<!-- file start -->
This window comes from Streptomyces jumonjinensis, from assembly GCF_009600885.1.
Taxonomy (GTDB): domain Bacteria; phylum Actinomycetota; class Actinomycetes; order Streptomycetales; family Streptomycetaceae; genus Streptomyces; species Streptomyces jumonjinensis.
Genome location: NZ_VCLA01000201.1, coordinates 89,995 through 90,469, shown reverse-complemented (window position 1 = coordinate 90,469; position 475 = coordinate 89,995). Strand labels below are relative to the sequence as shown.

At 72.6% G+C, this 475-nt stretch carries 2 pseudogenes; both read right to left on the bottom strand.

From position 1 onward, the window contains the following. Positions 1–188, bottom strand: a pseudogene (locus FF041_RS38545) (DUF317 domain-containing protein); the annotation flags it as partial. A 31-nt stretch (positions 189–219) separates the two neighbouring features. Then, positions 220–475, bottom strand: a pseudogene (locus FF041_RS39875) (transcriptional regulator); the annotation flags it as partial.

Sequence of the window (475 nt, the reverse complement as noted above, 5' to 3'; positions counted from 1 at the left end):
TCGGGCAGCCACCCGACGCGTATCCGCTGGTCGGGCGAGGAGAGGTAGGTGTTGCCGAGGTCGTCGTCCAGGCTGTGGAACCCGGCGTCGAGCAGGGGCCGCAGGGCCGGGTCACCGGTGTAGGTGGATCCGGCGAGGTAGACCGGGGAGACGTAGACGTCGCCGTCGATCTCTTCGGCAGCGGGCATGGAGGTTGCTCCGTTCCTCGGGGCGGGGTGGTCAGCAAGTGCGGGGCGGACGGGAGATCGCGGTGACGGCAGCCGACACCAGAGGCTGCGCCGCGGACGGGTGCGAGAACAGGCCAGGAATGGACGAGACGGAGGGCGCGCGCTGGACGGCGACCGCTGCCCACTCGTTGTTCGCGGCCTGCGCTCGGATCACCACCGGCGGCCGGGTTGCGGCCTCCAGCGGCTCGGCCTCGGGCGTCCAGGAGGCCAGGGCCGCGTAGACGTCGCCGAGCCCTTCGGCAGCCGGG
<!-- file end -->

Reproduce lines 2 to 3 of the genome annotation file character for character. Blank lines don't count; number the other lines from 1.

Taxonomy (GTDB): domain Bacteria; phylum Actinomycetota; class Actinomycetes; order Streptomycetales; family Streptomycetaceae; genus Streptomyces; species Streptomyces jumonjinensis.
Genome location: NZ_VCLA01000201.1, coordinates 89,995 through 90,469, shown reverse-complemented (window position 1 = coordinate 90,469; position 475 = coordinate 89,995). Strand labels below are relative to the sequence as shown.